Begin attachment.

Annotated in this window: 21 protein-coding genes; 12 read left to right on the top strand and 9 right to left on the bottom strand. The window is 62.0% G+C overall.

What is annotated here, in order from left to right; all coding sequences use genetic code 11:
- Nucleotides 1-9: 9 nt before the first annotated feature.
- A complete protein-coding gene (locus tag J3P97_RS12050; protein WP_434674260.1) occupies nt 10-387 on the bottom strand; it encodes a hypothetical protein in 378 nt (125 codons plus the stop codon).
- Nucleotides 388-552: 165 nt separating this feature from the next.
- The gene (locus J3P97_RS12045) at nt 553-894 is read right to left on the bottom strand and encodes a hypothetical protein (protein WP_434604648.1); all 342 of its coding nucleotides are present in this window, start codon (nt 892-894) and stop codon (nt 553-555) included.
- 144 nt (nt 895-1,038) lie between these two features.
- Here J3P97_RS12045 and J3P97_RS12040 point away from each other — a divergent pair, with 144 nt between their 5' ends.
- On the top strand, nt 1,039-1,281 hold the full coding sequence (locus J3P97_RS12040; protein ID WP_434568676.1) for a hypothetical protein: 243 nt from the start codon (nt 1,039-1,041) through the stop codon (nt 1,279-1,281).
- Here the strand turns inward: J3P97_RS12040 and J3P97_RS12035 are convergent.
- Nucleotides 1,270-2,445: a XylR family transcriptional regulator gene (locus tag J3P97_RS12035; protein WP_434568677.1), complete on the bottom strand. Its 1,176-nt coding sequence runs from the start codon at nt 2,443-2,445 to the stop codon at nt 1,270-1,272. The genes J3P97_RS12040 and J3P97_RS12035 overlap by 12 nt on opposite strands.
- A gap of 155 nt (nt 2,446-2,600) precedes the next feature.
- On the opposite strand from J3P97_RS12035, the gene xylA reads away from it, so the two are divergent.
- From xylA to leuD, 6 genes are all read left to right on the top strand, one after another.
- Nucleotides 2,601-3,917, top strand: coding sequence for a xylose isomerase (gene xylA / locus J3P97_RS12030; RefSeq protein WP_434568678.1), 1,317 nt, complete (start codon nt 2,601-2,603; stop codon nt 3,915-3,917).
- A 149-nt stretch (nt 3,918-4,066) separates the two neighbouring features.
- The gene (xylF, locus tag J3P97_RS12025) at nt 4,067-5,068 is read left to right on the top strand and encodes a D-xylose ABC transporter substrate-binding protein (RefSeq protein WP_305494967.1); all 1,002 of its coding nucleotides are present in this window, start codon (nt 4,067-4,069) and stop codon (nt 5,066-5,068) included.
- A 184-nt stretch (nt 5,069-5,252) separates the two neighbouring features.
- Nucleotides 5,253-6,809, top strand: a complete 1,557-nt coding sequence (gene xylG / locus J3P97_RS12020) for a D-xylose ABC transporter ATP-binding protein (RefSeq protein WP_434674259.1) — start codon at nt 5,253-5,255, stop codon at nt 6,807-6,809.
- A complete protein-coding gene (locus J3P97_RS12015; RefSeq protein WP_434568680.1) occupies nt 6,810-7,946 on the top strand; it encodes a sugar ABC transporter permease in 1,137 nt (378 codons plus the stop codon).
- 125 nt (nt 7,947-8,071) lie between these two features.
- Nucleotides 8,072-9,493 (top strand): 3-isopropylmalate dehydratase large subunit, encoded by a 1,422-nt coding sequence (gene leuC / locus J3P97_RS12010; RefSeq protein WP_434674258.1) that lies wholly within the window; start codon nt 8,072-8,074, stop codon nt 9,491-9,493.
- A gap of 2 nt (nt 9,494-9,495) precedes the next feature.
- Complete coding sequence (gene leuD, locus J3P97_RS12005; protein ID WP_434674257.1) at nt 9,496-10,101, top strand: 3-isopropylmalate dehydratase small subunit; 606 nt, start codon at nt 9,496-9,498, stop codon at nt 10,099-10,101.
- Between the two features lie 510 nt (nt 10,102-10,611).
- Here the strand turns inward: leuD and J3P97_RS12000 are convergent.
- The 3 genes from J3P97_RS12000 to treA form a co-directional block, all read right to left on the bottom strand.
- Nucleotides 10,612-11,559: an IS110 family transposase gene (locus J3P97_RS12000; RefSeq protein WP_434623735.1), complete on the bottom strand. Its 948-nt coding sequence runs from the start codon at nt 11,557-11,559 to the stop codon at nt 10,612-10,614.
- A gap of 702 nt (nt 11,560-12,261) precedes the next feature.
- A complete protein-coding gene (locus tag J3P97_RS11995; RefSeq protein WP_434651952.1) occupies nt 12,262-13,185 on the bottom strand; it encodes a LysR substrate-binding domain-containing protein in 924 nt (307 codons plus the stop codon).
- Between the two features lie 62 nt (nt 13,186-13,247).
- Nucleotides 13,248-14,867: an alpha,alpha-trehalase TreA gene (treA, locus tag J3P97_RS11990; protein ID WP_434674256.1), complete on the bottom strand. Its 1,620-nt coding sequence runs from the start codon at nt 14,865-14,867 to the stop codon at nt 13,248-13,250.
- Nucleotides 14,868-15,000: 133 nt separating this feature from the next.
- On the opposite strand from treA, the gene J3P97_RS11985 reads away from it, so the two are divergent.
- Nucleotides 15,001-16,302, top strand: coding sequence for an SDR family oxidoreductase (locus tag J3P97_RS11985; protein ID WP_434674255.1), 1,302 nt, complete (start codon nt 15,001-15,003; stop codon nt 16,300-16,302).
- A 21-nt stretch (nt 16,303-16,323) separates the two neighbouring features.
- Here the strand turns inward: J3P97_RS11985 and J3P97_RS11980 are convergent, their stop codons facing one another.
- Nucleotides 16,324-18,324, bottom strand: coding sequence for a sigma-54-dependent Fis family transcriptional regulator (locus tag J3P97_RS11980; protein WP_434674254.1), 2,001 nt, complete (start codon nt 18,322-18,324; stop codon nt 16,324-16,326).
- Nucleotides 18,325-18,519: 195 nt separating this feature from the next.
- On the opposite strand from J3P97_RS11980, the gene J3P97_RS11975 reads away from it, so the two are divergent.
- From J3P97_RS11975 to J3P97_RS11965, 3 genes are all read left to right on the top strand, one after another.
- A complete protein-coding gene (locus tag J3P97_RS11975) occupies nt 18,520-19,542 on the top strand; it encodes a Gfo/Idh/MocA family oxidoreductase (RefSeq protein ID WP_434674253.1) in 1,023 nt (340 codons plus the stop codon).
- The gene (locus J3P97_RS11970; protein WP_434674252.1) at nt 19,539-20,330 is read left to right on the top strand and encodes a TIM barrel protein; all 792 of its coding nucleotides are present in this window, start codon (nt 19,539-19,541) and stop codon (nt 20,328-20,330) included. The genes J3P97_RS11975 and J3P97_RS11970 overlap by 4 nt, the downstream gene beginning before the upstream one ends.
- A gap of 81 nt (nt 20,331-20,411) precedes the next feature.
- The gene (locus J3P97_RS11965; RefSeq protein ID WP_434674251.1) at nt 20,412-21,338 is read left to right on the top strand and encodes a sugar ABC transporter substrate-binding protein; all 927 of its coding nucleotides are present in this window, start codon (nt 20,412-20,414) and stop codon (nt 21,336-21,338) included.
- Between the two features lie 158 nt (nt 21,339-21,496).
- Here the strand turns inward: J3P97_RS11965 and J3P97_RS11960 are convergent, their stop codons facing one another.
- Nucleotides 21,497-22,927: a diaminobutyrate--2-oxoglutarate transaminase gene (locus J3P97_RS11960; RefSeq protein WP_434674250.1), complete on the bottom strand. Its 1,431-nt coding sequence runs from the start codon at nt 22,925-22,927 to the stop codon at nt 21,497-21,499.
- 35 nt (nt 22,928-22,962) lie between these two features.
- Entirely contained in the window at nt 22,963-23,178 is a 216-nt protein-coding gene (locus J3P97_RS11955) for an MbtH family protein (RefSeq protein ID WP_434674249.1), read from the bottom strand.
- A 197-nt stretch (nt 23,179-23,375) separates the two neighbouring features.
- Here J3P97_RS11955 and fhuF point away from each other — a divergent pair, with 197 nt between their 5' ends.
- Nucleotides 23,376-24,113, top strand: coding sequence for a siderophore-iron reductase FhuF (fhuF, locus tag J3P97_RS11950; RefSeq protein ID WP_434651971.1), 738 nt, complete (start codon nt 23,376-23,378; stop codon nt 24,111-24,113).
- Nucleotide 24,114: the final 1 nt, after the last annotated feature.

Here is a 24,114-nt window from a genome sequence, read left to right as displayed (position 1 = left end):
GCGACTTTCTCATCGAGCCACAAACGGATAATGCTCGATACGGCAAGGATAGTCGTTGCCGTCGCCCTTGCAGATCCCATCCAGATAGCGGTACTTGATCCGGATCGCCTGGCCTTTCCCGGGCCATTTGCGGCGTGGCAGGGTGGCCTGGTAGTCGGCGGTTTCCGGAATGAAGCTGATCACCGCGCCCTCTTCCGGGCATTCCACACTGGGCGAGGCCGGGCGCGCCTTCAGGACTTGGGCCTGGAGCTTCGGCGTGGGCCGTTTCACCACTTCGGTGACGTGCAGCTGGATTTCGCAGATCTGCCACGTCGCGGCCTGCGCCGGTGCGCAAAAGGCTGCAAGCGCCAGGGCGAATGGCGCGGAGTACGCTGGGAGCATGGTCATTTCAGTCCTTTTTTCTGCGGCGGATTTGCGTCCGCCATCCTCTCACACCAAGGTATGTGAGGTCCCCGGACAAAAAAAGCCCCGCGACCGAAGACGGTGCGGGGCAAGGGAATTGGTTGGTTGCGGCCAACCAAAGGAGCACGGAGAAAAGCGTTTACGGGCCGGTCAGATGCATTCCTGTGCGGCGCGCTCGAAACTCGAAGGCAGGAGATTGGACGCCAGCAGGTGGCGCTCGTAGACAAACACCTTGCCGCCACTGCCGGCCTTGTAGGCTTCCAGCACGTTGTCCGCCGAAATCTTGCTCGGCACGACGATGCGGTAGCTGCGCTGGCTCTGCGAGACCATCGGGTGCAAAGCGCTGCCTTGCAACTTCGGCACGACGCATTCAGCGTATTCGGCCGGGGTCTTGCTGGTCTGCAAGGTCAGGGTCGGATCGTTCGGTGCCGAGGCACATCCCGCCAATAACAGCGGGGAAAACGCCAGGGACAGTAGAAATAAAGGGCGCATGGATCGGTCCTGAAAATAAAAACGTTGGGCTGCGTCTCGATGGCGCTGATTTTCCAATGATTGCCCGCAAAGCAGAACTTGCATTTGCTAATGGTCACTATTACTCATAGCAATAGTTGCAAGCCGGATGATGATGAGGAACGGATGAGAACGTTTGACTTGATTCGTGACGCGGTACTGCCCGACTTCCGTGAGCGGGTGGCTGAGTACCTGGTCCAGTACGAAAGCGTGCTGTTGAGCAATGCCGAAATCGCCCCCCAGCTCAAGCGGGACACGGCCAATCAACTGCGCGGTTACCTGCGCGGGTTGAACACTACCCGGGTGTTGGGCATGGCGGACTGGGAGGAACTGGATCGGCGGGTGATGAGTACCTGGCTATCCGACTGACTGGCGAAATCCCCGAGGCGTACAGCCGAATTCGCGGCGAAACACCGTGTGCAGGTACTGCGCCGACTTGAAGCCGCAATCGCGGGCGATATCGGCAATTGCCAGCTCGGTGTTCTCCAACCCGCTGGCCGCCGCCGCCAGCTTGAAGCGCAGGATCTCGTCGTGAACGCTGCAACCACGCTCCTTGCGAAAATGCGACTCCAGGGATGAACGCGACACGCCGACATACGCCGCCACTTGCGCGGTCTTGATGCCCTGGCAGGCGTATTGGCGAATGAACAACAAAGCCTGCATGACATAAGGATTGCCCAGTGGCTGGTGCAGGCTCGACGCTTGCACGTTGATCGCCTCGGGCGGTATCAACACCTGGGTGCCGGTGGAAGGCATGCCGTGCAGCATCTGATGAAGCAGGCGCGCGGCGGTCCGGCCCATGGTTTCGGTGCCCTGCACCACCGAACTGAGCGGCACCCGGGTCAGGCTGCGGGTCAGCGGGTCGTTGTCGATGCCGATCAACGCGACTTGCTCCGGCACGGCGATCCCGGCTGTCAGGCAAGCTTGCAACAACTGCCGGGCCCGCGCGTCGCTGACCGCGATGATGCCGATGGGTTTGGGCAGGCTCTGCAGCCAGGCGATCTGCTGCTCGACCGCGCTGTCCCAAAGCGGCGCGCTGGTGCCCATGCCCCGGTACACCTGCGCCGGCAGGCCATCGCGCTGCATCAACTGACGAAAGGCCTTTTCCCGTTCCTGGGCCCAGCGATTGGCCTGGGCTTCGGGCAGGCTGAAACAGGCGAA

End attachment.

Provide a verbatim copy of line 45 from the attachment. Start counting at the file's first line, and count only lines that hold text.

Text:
- The gene (locus J3P97_RS11965; RefSeq protein ID WP_434674251.1) at nt 20,412-21,338 is read left to right on the top strand and encodes a sugar ABC transporter substrate-binding protein; all 927 of its coding nucleotides are present in this window, start codon (nt 20,412-20,414) and stop codon (nt 21,336-21,338) included.